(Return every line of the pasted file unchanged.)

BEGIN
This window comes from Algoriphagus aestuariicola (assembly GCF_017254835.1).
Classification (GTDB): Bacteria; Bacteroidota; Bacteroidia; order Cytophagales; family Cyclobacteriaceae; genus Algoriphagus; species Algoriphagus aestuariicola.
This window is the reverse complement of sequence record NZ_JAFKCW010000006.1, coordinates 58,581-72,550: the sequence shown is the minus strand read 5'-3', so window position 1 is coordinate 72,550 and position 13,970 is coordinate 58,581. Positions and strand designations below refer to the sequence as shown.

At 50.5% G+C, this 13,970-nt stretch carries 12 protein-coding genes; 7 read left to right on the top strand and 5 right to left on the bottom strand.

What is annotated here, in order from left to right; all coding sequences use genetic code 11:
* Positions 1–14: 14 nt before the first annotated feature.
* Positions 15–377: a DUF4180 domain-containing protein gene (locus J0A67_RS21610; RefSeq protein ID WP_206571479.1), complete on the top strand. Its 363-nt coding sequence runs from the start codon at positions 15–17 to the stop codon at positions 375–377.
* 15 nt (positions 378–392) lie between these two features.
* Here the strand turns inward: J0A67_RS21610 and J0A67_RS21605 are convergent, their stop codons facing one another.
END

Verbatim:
This window comes from Algoriphagus aestuariicola (assembly GCF_017254835.1).
Classification (GTDB): Bacteria; Bacteroidota; Bacteroidia; order Cytophagales; family Cyclobacteriaceae; genus Algoriphagus; species Algoriphagus aestuariicola.
This window is the reverse complement of sequence record NZ_JAFKCW010000006.1, coordinates 58,581-72,550: the sequence shown is the minus strand read 5'-3', so window position 1 is coordinate 72,550 and position 13,970 is coordinate 58,581. Positions and strand designations below refer to the sequence as shown.

At 50.5% G+C, this 13,970-nt stretch carries 12 protein-coding genes; 7 read left to right on the top strand and 5 right to left on the bottom strand.

What is annotated here, in order from left to right; all coding sequences use genetic code 11:
* Positions 1–14: 14 nt before the first annotated feature.
* Positions 15–377: a DUF4180 domain-containing protein gene (locus J0A67_RS21610; RefSeq protein ID WP_206571479.1), complete on the top strand. Its 363-nt coding sequence runs from the start codon at positions 15–17 to the stop codon at positions 375–377.
* 15 nt (positions 378–392) lie between these two features.
* Here the strand turns inward: J0A67_RS21610 and J0A67_RS21605 are convergent, their stop codons facing one another.